DALLAS — A palette bright with neons, tangerine and cobalt drove business at the four-day spring market that ended Oct. 28 at the Dallas Market Center.
Trends that continued to be important included dresses that can be styled casually or polished, detailed jackets, slim pants, high-low hemlines, peplums, colorblocking, lace, featherweight leather jackets and printed or distressed denim jeans.
A number of stores shopped Oct. 24, the day before the show officially opened, and traffic appeared to diminish as the weekend wore on.
“It’s not as crowded [Wednesday] and everyone can spend a little bit more quality time with you,” observed Patty Ponchur, vice president of fashion merchandising at Halls in Kansas City.
“We had a good show,” said Brad Ritz, owner of Ritz Group contemporary and bridge showroom. “It’s definitely becoming more of a weekday event than a weekend event. We had a fabulous Wednesday, Thursday and Friday.”
Sales representative Butch Plott also said bookings were solid.
“The pants business is on fire — contemporary slim-leg pants, legging jeans and leggings,” Plott said. “Krazy Larry’s pull-on ankle pant is the best pant I’ve ever had. We’re selling 600 to 1,000 pairs a week out of our showroom.”
Cindy Morris, DMC chief operating officer, said, “Many exhibitors had their top show of the year with buyers showing up early and writing orders. We’re fortunate to be located in the healthiest economic region in the U.S.”
Two executives of Belk stores made their first visit to gain insight to the Texas market and hunt for local designers who suit their “modern Southern style” branding campaign. The North Carolina-based chain plans to open its 14th store in Texas next year and is scouting for additional locations, including a flagship in Dallas, said Kathy Bufano, president and chief merchandising officer.
“Our Texas business is very strong and very profitable,” Bufano noted. “We sell a tremendous amount of fashion and we want to be more relevant in the markets we serve.”
She and Arlene Goldstein, vice president of trend merchandising, were most interested in contemporary fashion, Belk’s fastest growing department. Distinctive jewelry, printed pants, dresses, wedge shoes and bright totes were priorities, and their finds included Sonya Renee and Aurora jewelry, UniForme leggings, Loveapella dresses and Driftwood jeans.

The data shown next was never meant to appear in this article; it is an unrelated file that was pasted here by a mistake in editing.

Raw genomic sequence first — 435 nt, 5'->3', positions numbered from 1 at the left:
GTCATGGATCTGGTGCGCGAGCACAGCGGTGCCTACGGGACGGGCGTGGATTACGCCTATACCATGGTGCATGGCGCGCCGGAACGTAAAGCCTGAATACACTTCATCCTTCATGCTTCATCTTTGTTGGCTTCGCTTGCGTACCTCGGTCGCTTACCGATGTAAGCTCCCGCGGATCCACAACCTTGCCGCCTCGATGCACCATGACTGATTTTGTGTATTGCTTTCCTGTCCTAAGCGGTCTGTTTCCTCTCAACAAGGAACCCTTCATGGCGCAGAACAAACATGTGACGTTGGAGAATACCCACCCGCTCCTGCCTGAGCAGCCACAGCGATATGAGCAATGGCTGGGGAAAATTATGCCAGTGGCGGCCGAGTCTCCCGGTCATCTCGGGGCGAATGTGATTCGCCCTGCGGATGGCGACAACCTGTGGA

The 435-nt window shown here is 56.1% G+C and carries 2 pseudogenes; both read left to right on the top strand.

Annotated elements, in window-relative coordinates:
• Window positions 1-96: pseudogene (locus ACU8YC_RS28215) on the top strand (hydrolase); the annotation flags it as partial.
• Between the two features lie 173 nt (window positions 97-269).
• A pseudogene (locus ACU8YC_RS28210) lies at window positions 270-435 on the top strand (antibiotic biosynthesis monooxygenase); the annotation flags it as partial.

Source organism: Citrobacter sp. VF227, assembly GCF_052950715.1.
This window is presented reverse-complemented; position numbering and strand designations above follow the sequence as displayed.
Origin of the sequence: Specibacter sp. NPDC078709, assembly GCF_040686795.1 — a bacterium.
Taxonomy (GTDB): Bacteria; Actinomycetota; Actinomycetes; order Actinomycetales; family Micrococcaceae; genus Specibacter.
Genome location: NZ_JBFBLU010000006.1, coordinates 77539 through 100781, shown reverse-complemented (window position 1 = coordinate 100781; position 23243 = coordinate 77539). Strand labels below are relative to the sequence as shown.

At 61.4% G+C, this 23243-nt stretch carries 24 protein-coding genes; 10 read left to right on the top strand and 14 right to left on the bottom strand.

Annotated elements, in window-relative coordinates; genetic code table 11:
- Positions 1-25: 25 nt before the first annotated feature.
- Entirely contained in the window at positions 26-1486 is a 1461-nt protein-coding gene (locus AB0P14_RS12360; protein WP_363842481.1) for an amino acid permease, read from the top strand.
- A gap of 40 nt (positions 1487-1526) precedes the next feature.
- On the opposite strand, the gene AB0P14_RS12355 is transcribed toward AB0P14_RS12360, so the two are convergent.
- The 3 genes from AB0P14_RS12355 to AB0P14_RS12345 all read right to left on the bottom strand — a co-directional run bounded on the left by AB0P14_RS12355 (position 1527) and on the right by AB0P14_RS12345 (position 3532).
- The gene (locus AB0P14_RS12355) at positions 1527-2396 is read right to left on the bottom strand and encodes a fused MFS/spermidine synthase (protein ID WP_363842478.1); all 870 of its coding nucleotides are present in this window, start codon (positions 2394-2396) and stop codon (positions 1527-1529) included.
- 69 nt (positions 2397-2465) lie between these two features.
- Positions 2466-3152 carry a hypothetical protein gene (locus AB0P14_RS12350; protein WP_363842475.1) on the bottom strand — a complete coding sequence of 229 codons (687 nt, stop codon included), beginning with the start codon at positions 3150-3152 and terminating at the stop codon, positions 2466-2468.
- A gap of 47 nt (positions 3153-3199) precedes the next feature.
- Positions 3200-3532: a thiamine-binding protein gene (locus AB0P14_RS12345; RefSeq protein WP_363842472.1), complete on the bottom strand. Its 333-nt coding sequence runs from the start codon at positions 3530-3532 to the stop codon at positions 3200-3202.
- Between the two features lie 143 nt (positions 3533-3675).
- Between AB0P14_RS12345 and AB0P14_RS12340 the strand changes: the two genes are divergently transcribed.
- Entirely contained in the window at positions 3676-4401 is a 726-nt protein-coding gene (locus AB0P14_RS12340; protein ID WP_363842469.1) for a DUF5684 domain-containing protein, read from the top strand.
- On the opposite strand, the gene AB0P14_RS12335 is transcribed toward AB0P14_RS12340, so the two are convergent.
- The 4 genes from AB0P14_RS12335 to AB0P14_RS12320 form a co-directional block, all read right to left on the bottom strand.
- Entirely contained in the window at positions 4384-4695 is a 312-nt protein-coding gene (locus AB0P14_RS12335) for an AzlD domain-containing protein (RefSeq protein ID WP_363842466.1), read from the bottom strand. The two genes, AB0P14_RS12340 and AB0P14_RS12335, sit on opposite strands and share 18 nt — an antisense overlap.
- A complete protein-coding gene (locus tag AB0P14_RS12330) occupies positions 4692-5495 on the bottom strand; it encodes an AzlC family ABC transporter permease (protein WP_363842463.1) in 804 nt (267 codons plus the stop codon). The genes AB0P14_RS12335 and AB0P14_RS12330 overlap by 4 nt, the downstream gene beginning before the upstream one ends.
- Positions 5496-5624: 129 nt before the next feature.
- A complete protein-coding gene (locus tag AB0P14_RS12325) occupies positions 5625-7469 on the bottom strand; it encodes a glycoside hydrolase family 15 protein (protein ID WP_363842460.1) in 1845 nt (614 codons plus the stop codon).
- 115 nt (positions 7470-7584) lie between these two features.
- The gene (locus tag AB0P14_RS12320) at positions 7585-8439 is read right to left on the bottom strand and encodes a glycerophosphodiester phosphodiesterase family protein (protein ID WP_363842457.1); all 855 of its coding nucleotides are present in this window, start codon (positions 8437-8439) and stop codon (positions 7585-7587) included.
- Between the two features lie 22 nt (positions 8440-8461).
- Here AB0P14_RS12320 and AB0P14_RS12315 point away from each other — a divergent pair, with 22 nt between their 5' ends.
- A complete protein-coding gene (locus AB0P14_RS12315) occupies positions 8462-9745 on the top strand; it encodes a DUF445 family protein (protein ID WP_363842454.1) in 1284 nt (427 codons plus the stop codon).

“It’s a pattern-driven season — we’re in a print cycle,” Goldstein said. “Color is a cornerstone.”
Rita Manzelmann, buyer for Miss Jackson’s in Tulsa, Okla., invested in green apple and fuchsia draped jersey dresses by Joeffer Caoc, a new resource.
“I’m looking for newness,” she said. “Our sales are up, but I’m keeping my budget the same. I always have room to reorder if I see a trend.”
Way Zen, designer of J. Song Collection and Way, introduced a quilted denim tote bag with an embroidered QR code that connects to her Web site. The company offers customized QR embroidered patches for about $300.
“You can say ‘Scan me and find out about me,’” she noted.
Zen reported working with retailers from Ecuador, Honduras and Mexico, while other reps saw stores from the Midwest and Southeast in additional to the traditional neighboring states.
Antonio D’Amico, who introduced Pump fashion denim at the Italian Fashion Expo on the sixth floor, was pleased to have met potential distributors for his new line.
“This is more important than selling one piece at a time,” he said. “To do business here you have to give them continuity and be present all the time. People are waiting to see what is going on. They prefer to buy a little and reorder during the season.”
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